The Global Gender Pay Gap Won't Close for 118 Years

Finally! Women will get equal pay to men...118 years from now, that is. 

According to the World Economic Forum's 2015 Global Gender Gap Report, an extra quarter of a billion women have entered the workforce since 2006. Sounds amazing, right? Well, it would be a lot more empowering if we were paid equally. The report shows that while the number of women in the workforce has increased, our gender pay gap has widened. In 2006, while the global average annual earning of a man was $11,000, it was $6,000 for the average women; compare this to 2015, where the global average annual earning is $21,000 for a man and $11,000 for a woman. 


So finally, women are making the same amount...that men did in 2006. What a shocker. 

To make matters worse, the World Economic Forum estimates it will take approximately 118 years for women and men to be paid equally. But why is that?

Well, according to the Guardian, the gender wage gap has hardly improved since the financial crisis of 2008, and many people still subscribe to past ideals of women staying at home while men bring home the bacon—leading to bad parental leave and childcare policies that don't allow women the flexibility they need at work.


However, what doesn't make much sense is that the report indicates a reversal in education, according to the BBC. In 98 countries, more women attend universities than men. And to top it off, 68 countries employ more women than men in skilled positions, such as doctors, lawyers and teachers. Given this, we should definitely be paying women more.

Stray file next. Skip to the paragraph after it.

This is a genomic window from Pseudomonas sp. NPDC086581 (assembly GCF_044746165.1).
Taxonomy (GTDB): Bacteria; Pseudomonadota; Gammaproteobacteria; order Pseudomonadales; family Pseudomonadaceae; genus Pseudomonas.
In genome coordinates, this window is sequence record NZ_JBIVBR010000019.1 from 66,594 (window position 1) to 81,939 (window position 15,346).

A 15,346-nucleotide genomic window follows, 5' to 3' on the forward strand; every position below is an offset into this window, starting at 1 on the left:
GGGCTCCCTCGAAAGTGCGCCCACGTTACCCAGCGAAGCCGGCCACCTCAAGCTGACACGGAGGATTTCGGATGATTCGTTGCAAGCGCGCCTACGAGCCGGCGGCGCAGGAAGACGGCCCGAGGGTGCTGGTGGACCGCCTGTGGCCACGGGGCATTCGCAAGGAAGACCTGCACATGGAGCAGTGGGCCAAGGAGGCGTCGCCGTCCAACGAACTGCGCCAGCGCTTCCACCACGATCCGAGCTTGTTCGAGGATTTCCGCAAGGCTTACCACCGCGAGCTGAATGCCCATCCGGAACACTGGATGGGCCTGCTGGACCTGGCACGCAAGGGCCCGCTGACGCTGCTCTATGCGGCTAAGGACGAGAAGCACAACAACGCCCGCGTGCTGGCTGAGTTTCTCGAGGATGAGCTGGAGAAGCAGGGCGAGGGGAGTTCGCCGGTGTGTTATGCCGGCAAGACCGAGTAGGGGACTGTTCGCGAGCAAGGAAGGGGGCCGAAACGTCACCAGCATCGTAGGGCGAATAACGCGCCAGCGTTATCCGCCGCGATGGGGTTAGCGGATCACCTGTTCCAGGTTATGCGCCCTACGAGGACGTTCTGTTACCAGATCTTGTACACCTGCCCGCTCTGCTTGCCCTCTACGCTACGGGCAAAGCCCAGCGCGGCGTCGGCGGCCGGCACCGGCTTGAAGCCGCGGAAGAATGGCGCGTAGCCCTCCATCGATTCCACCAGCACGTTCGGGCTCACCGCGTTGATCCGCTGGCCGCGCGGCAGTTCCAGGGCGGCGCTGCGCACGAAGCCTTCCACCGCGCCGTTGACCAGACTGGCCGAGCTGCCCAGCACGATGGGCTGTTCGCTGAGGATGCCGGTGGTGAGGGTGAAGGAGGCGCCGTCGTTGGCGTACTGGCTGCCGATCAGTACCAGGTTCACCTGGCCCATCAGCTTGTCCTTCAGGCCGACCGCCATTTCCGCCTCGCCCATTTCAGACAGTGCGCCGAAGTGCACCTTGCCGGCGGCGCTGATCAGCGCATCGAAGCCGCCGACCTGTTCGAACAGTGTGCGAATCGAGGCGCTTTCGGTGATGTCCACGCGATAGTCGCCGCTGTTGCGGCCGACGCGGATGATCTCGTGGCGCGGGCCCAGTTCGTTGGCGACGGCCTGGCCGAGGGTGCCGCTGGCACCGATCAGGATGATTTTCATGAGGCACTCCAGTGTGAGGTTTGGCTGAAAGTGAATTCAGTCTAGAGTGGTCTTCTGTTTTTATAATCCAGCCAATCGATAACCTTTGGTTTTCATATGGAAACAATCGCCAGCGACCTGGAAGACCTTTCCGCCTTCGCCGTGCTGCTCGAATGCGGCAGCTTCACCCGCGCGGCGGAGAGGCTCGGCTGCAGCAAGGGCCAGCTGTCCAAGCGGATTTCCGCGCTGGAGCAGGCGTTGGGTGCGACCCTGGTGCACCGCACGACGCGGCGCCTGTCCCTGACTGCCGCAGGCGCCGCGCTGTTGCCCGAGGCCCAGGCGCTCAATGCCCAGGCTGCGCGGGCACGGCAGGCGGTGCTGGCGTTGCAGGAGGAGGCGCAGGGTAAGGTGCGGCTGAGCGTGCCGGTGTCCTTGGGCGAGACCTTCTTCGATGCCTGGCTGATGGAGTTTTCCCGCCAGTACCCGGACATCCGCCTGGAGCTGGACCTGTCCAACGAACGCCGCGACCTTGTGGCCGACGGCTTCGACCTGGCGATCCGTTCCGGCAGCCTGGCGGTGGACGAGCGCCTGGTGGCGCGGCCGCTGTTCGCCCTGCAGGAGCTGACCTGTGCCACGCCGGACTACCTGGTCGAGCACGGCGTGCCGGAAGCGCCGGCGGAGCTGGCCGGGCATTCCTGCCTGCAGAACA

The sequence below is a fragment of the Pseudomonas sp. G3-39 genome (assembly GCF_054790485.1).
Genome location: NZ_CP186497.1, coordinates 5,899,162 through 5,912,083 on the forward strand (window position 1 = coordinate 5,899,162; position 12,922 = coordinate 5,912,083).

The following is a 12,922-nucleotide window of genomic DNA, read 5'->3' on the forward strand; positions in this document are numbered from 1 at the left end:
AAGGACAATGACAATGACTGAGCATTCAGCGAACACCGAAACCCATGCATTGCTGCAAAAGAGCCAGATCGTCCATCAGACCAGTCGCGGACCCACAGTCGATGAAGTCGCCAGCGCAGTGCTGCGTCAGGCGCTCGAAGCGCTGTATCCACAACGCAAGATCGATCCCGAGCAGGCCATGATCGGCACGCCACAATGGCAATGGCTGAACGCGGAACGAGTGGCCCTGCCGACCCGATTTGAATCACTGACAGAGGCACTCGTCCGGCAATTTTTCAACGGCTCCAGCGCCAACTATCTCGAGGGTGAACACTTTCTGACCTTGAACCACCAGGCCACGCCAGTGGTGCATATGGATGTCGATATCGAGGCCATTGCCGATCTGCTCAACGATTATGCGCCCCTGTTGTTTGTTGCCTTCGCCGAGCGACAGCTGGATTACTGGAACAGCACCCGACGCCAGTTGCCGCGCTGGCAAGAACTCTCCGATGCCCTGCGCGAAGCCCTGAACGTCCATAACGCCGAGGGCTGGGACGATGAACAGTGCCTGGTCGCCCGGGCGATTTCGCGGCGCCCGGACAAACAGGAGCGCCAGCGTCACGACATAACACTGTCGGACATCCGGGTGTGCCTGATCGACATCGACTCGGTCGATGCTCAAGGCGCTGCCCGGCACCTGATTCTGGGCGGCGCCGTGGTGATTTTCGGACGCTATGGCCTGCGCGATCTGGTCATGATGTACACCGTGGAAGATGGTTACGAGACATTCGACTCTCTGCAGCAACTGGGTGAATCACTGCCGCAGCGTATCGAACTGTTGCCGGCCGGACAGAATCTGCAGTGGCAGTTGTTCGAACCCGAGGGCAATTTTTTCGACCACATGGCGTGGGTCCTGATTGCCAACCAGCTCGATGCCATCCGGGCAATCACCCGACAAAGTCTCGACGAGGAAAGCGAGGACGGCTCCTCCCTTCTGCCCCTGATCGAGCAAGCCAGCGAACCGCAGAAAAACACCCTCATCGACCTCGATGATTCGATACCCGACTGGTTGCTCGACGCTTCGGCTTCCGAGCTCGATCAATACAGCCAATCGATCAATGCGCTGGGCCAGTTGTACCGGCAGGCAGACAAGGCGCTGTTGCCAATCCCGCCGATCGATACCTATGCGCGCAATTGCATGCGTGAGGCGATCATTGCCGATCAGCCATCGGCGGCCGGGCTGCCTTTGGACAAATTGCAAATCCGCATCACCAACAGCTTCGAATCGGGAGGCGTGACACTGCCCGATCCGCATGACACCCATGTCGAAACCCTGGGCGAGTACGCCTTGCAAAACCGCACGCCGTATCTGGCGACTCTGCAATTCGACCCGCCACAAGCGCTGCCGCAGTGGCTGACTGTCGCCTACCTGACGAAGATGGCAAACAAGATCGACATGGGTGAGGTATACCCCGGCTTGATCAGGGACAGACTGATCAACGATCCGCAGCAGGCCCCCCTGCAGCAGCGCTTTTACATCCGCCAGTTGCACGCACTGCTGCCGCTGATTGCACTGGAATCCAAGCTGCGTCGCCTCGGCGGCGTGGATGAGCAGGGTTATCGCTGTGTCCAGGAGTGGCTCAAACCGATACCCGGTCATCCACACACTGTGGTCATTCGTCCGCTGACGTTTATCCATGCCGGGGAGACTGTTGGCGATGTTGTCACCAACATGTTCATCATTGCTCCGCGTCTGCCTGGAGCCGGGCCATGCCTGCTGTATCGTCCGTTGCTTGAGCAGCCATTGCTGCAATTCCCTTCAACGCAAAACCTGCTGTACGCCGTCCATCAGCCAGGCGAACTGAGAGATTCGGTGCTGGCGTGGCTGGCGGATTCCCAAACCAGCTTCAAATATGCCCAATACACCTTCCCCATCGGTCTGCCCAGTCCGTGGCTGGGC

But the impact of the gender pay gap goes beyond just a lack of money. It causes women worldwide to become less motivated and passionate, and feel less supported. And, as the Guardian reports, pay discrimination is not only a loss to women, but also to employers and the world's economy at large. 

“It’s the same with all sorts of discrimination, whether it’s of a sexual orientation or whatever,” Willem Adema, senior economist for the Organisation for Economic Co-operation and Development, told the Guardian. “If discrimination means people not pursuing individual aspirations to the full … the economy loses out on a lot of talent.”

While the feminist movement is still going strong, we still have a long way to go. 

What do you think about the gender pay gap, and how does it affect you?